I told multiple audiences in 2023 that in my view, the biggest risk was the infodemic of misinformation that AI could unleash, making the waves of misinformation we saw in early days of Covid-19 look like child’s play.
Indeed, the World Economic Forum Global Risks Report 2024 released this morning called out misinformation as the top two-year risk of 2024 based on responses of roughly 1500 survey participants around the world.
Next week I’ll go into more detail about the myriad other AI and tech related risks to which companies and policy makers should be (and to which many ARE) paying attention.
These risks include high carbon emissions and water use, an “accelerate or die” attitude, labor market impact, unproductive over-investments, privacy, algorithms’ amplification of human biases, and shocks to the educational system.
The biggest financial fragility worry on people’s minds is the slowdown of the global economy: how much, how fast, what will the knock-on effects be – or will we achieve the mythical “soft landing” of which everyone dreams?
I fear that now that the inevitable downturn did not happen in 2023, too many people assume that it will not occur at all. To anyone who watches monetary cycles, that’s simply magical thinking.
In two weeks, I’ll go into more detail on the obvious and not-just-probable-but-already-happening challenges for commercial real estate, banking in the wake of the bank failures nearly a year ago, the US budget and debt dynamics, regulation, crypto, and global commerce.
I’ll also look at the political implications of various economic scenarios in coming months. Which brings us to…
Geopolitics and the US, US, US
Despite the high-stake conflicts in Ukraine, Gaza, and elsewhere, the United States itself is on the top of mind for many of the smartest people I know. Of course, given the dominant US role in geopolitics, domestic US politics are highly relevant and will bear upon the outcomes of other global, er, situations.
In a presidential election year in which the two most likely contenders are elderly even as voters and other interested groups would prefer not to see a rematch of 2020, there is huge potential for lots of disruption and surprises.
Some potential “surprises” -such as medical events or a third-party candidate—are anything but unforeseeable, though of course nobody has the power of precise prediction.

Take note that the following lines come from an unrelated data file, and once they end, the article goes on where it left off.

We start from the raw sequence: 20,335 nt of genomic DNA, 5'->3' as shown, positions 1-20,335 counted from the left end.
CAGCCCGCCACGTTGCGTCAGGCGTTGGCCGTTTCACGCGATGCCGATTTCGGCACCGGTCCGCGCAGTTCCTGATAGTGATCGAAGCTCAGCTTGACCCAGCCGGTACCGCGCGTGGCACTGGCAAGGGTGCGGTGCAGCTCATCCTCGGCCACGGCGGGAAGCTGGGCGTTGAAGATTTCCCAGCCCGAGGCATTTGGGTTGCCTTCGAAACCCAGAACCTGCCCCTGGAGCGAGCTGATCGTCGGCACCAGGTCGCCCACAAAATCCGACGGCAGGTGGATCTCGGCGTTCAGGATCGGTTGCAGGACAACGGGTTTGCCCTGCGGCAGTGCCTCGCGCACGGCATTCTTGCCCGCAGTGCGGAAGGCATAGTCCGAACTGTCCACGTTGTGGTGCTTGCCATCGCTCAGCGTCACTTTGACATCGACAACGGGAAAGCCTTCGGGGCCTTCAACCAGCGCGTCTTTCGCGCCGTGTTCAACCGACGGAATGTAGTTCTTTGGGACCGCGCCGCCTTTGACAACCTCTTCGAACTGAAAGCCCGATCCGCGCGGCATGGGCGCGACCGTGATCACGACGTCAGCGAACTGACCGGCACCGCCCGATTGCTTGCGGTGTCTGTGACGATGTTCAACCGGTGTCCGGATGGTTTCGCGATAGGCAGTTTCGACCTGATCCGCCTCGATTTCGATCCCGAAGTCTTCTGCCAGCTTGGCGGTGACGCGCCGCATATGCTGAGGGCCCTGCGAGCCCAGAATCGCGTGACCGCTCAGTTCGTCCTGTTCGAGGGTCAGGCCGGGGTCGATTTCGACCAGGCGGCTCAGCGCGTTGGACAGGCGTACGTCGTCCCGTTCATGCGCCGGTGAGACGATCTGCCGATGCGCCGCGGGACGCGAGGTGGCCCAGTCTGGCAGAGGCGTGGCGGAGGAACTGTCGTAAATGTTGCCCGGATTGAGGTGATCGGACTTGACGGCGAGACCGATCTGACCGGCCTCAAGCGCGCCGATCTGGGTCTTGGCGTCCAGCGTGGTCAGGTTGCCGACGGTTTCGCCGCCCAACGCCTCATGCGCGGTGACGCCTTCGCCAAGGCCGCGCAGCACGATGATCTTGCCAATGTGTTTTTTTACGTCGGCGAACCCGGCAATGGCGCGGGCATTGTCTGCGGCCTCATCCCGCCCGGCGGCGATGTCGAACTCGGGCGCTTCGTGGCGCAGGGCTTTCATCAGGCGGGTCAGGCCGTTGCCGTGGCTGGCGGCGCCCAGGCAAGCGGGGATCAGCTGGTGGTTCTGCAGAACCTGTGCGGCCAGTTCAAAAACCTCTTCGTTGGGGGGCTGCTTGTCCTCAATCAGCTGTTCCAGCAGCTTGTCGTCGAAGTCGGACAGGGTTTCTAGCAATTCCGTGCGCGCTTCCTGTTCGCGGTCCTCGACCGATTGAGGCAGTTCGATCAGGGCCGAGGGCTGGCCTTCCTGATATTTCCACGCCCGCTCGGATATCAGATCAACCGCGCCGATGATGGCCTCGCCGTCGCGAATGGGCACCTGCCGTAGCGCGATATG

Eurasia Group put “The US versus itself” on top of on its list of the top risks.
The Council on Foreign Relations’ latest Preventive Priorities survey found high concerns about domestic terrorism in the US -the first year that it has included domestic conflicts.
And recent threats against political officials in the United States, particularly women –of both parties— give great reason for concern.
More on all this in three weeks.
Finally, the climate crisis remains high on many observers’ minds. Climate policy is, of course, a major difference between Trump and Biden supporters. The US election outcome thus will have a significant impact on future US climate response.
Extreme weather and its consequences are at the top of the Global Risk Report’s 10 year risks and second in its two year risks.
Four weeks from now, we’ll go into more detail on economic and policy implications of climate crisis, from stranded assets in the net-zero transition, to record insurance payouts and insurers withdrawing from the most climate-vulnerable areas (and in turn the real estate implications), water scarcity, crop failures and their impact on food price volatility and supply chains, and more.
From Risk to Response
I’ll be addressing each of these gray rhino risks over the next four weeks, so stay tuned. Then we’ll move on to evaluating the policy, business, and individual responses –both what’s happening and what could be improved.
In the meantime, have a Happy New Year, if you can!
P.S. Stay tuned for a big announcement next week…
Want to learn more about current economic gray rhinos and evaluate your organization’s response to them? For a limited time, I’ll be offering free fireside chats, workshops, and book club opportunities along with bulk purchases of my recent book, You Are What You Risk, now available in paperback.
- Gray Rhino Risks and Responses to Watch in 2024 - January 10, 2024
- Chapter Zero Italy: Assessing Long-term Climate Impact Scenarios - August 8, 2023
- Banking Crisis Part II: Some Obvious Lessons that Bear Repeating - March 24, 2023